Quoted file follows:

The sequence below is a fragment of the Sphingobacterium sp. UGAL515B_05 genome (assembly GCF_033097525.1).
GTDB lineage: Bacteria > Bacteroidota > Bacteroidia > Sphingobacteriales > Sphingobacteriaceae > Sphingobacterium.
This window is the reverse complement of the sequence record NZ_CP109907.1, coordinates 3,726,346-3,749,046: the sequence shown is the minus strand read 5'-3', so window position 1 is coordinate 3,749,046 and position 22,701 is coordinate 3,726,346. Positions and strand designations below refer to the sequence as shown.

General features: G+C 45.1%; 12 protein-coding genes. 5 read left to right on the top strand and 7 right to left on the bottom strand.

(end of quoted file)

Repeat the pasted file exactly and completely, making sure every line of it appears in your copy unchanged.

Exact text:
The sequence below is a fragment of the Sphingobacterium sp. UGAL515B_05 genome (assembly GCF_033097525.1).
GTDB lineage: Bacteria > Bacteroidota > Bacteroidia > Sphingobacteriales > Sphingobacteriaceae > Sphingobacterium.
This window is the reverse complement of the sequence record NZ_CP109907.1, coordinates 3,726,346-3,749,046: the sequence shown is the minus strand read 5'-3', so window position 1 is coordinate 3,749,046 and position 22,701 is coordinate 3,726,346. Positions and strand designations below refer to the sequence as shown.

General features: G+C 45.1%; 12 protein-coding genes. 5 read left to right on the top strand and 7 right to left on the bottom strand.